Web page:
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I JUMP. DO YOU ?

Badminton is the only sports I play well and I try to squeeze in at least a 3-4 games per week (usually in one session) which my partners and I normally manage just once a week. It’s hard enough to coordinate several people’s time on a sacred weekend to meet in court, it’s even harder to congregate outside of court for coffee. And this has been a busy week for me having woken up really early (4.30am) for the BEDB 4th Invitational Golf Tournament shoot at the Empire Hotel followed up a whole day of aerial photography from BSB to KB to BSB and to top things off, my amah (“domestic helper”) leaves for her month long vacation this evening. So I try to make the most of my time as humanly and as practically possible.

So, yesterday (technically, last weekend) it was another routine badminton session with the usual fellas with the addition of Alan whom you may remember from an outing with Gavin etc. Instead of another outing elsewhere, I thought it would be really cool to demonstrate the capability of the 5D Mark II’s AI Servo that I’ve recently come to discover—its ability to continuously track high and low contrast moving objects with such amazing accuracy itself became an object of fascination for me so I’m now on the quest to discover how much more (of challenging lighting conditions) I can push the technology. So here are shots of me captured by Alan on his 5DII, 24-105 f/4 IS between 1/125-1/160s at ISO 5000. I could have chosen ISO 6400 to get a slightly quicker shutter speed or had him use my 24-70 f/2.8 but no. One should practice with the equipment (however limited an inventory) one owns.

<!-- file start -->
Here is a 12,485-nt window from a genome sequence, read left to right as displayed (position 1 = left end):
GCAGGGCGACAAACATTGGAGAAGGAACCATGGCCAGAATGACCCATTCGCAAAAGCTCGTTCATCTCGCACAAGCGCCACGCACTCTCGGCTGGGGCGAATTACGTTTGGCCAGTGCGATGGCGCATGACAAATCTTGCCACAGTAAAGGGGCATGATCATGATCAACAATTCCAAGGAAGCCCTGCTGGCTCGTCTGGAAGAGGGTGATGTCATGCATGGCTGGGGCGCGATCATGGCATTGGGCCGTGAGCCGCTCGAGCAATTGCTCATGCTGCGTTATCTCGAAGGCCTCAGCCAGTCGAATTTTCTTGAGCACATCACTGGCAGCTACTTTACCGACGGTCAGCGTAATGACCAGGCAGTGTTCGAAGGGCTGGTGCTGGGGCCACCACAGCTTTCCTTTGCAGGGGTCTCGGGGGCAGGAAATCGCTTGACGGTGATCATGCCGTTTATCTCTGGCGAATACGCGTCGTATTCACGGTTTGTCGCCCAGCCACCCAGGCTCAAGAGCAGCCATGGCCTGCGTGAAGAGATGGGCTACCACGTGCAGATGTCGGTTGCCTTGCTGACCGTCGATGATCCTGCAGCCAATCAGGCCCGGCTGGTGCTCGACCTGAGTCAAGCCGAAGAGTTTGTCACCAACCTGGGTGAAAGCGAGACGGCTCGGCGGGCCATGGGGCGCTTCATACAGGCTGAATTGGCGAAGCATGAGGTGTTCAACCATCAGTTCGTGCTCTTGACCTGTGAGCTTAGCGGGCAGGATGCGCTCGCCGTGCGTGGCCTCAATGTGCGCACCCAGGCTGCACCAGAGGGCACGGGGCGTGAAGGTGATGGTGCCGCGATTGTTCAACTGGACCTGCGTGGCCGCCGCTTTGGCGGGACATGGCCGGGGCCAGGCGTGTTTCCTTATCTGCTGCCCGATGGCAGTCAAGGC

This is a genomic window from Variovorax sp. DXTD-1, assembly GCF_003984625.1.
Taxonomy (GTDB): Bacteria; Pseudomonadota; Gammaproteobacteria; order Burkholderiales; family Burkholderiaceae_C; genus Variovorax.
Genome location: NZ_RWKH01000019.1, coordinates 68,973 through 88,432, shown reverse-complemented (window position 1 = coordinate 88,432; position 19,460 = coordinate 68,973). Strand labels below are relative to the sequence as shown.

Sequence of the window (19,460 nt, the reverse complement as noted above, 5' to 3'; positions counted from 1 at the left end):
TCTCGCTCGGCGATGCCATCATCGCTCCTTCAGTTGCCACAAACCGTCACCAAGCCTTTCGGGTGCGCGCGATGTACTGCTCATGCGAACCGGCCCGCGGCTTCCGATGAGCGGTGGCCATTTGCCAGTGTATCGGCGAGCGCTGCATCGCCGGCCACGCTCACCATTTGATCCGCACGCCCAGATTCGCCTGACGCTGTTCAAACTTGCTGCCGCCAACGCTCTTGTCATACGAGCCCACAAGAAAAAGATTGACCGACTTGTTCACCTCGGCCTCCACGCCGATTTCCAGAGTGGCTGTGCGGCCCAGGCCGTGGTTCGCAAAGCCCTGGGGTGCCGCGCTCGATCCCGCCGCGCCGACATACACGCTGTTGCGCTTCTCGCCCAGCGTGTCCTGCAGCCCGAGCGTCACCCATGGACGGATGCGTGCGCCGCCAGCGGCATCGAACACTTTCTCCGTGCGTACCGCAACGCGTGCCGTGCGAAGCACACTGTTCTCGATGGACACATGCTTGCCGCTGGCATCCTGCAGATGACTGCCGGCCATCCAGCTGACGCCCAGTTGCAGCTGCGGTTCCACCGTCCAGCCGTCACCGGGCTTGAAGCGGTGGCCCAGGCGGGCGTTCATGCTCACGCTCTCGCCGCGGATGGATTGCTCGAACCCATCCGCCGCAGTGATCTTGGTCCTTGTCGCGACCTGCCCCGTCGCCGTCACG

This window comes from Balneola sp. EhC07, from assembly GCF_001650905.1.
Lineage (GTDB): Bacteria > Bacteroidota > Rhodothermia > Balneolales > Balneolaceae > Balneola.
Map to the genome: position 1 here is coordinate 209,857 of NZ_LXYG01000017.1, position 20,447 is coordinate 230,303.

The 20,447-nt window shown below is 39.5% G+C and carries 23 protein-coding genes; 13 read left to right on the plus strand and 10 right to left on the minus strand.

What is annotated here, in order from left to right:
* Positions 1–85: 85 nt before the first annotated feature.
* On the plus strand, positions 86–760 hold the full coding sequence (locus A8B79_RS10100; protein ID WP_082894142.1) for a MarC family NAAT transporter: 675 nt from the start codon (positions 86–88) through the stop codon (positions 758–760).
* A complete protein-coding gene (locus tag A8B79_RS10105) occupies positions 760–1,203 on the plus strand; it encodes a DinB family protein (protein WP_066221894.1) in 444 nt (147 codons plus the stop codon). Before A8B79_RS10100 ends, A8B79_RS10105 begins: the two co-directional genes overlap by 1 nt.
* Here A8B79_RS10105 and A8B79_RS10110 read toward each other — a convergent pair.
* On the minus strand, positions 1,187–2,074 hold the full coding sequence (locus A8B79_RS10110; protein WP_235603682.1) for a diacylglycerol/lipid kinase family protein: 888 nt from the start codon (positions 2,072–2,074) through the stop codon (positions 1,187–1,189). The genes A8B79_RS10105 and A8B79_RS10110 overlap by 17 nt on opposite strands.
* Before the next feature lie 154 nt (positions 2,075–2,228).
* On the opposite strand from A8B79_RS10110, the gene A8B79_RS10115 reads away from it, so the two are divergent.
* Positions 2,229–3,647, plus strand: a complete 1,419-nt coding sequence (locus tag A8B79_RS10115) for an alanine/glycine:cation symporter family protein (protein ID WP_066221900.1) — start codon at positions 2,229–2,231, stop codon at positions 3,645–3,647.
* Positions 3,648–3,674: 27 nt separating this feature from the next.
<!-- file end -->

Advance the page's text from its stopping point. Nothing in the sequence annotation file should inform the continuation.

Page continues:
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One of the most exciting and dramatic moments to watch in any badminton game is the jump smash and since none of my partners habitually jump it would be extremely unnatural for them to do so for the camera so once again I volunteered myself and set Alan’s 5DII for the shot. What this means for me is having seen the exposure capabilities of this camera even with an f/4 lens and a low light venue, a future assignment such a national tournament would fare better results providing the venue has better lighting. Speaking of which, I am keen to run a couple of Speedlites and put the Pocket Wizards to good use someday.

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Considering the varying low light conditions of the BSRC badminton hall I am extremely pleased with the results and the amount of grain at ISO 5000 (even ISO 6400) is no big deal—easily reduced or even completely removed but at the expense of losing details. I converted these to a toned and tweaked black and white to remove the  unpleasing combination of green walls and brown floors.

So, are you a jumper?